The alien transmission is written in mathematics, the only truly universal language, and includes instructions for creating a wormhole-generating device that will allow a single passenger to travel to the alien world and make face-to-face contact.  To not go into too much detail on the plot, suffice it to say that Ellie eventually does this and meets an alien being.  This being scans her mind and takes the form of Ellie’s deceased father, as a way of making it easier for Ellie to understand the being.  After a brief conversation, Ellie returns to Earth, where only a fraction of a second has passed, though eighteen hours has passed for her.

With no evidence other than her word, no one believes her.  But she has had an a-theistic religious experience, and will never be the same–not unlike a typical Contactee experience.  Perhaps Sagan was inspired by them, at least in part.  The Contactees were men and women who offered no evidence but told wild tales.  The beings they met were almost always human in appearance, and could read minds, and were kind and relatable–much like Ellie’s experience in the film.  The only thing missing in Sagan’s tale is a tour of the spaceship and a warning against nuclear weapons.  And yet that message is implicit in the story, from a scene earlier in the film in which Ellie says that the one question she would ask an alien being, if she was given the chance, was how they made it through their technological adolescence without destroying themselves.  (Ironically, she does not ask this question when given the chance.)

I think it’s surprising and yet somehow fitting that a towering figure of scientific rationality like Carl Sagan was willing to admit that not everything is scientifically verifiable.  That even though a story of alien contact may sound unbelievable, it is not necessarily untrue.  While this is a work of fiction, I would say that it has a scientifically sound grounding in reality and to some degree spoke of Carl Sagan’s beliefs.

Perhaps the Contactees were not so simplistic after all.  Perhaps their experiences were projections of a sort, much like in the movie.  Perhaps the beings they met took forms that would be easy for humans to relate to.  And the fact that they had no evidence does not mean that their experiences were necessarily false, no matter what the skeptics say.  Their experiences changed their lives in deep and profound ways, transcending concrete scientific fact to address human spirituality and potential.  In other words, the Contactees stories had an inner reality that science cannot discover or probe, yet is perhaps no less true.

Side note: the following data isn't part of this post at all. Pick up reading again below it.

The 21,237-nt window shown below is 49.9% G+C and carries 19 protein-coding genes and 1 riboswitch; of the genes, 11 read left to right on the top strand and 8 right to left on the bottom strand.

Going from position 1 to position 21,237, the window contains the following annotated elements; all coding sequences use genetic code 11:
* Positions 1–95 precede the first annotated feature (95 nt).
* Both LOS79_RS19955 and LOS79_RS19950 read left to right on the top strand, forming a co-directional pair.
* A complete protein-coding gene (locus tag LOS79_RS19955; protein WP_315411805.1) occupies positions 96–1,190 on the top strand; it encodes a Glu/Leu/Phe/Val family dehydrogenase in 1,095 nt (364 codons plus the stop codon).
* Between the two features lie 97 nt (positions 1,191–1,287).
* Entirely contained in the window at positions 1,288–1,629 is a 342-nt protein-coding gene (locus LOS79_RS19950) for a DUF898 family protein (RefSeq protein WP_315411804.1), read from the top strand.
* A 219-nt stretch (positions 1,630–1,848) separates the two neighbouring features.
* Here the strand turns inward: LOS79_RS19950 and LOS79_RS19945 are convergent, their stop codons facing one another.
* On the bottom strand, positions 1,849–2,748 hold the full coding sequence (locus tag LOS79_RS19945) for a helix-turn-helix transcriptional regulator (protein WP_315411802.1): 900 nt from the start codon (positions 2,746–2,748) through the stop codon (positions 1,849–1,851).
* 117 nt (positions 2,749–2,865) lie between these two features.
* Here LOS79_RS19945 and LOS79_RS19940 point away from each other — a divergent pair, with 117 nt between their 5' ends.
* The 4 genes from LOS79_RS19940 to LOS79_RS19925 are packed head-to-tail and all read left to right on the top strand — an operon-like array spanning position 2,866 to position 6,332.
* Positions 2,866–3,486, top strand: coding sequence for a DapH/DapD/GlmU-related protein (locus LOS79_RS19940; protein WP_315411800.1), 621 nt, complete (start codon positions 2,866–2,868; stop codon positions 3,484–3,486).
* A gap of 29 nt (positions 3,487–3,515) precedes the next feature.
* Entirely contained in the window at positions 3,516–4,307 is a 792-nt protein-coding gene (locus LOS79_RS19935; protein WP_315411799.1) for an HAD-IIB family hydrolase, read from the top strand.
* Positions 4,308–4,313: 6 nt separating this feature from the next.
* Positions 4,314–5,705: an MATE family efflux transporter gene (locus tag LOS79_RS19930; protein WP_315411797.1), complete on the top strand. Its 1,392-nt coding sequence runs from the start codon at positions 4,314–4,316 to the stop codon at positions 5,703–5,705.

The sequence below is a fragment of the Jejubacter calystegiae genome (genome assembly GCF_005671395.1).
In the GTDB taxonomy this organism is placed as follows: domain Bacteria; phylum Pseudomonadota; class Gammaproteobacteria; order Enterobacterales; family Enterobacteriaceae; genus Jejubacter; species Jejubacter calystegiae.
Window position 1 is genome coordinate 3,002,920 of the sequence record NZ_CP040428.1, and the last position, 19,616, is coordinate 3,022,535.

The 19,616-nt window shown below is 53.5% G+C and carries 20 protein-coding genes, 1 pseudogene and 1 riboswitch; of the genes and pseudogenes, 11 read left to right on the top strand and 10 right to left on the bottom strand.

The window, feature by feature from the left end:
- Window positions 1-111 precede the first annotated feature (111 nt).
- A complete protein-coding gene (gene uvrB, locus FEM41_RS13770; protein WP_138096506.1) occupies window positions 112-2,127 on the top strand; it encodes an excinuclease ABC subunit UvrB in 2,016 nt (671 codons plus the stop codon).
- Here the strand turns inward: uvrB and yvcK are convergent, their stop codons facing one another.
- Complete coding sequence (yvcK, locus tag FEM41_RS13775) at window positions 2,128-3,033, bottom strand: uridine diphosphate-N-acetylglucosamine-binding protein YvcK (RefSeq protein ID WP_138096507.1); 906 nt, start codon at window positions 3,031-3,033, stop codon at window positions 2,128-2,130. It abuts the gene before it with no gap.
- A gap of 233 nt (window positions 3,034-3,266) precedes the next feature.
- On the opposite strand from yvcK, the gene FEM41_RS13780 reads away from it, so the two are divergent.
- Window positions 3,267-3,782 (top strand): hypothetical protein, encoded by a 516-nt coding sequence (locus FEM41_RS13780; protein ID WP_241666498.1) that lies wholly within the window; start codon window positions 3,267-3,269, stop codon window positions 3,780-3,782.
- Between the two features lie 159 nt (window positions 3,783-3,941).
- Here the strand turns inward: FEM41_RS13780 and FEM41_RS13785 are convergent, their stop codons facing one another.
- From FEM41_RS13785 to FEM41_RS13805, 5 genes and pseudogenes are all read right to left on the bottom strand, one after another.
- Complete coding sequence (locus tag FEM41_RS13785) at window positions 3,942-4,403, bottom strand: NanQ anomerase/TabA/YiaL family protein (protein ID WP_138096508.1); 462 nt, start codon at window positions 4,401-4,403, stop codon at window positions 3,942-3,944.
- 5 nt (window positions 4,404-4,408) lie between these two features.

The Aetherius Society and Operation Starlight

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Charging Mt. Baldy with spiritual energy

Charging Mt. Baldy with spiritual energy

Earlier this year, I was fortunate enough to be invited along on a pilgrimage to Mt. Baldy with the Aetherius Society.

For those of you who aren’t familiar with them, the Aetherius Society is a group founded in 1957 by Dr. George King. Among their beliefs is that there exist on the Earth numerous holy mountains charged with spiritual energy, and Dr. King, through Operation Starlight, was able to make the energy of 19 of those mountains accessible through human effort.  (The others operate on a spiritual level that is beyond us).  Mt. Baldy, near Los Angeles, is one such mountain.  From the Aetherius Society’s website:

Spiritual energy is no less real than electricity and operates according to natural laws. It can help to heal, inspire, guide, bless and protect whoever it is directed to.

We can all learn to invoke and transmit this light energy – this love energy – to help ourselves, individuals in need, and most importantly, the world as a whole.

What is spiritual energy, exactly?  It’s too involved of an answer to go into here, but according to the Aetherius Society, it can be directed, like electricity, toward certain specific targets in order to generate healing.

In times of crisis, the Society directs this energy toward the affected areas.  For example, during this particular pilgrimage, the healing energy was directed primarily toward the victims of the recent earthquake in Nepal.

The height of the Contactee era was, not coincidentally, the height of the Cold War, and as such, the entire planet was in something of a constant crisis; nuclear war loomed like the Sword of Damocles, and Dr. King founded the Aetherius Society, in part, to deal with this.  As I mentioned in a previous post, the Aetherius Society believes that there was a fifth planet in the solar system named Maldek.  This planet was destroyed in a nuclear explosion, and is now the asteroid belt.  

They believe that prior to the destruction, Maldek was a highly advanced culture, but “the disease” came–a lust for power.  The advanced beings of Maldek turned their knowledge and power to developing ever more powerful weapons, until they managed to destroy their planet entirely.  But some beings from Maldek traveled to Earth and established a colony there, named Lemuria, or Mu.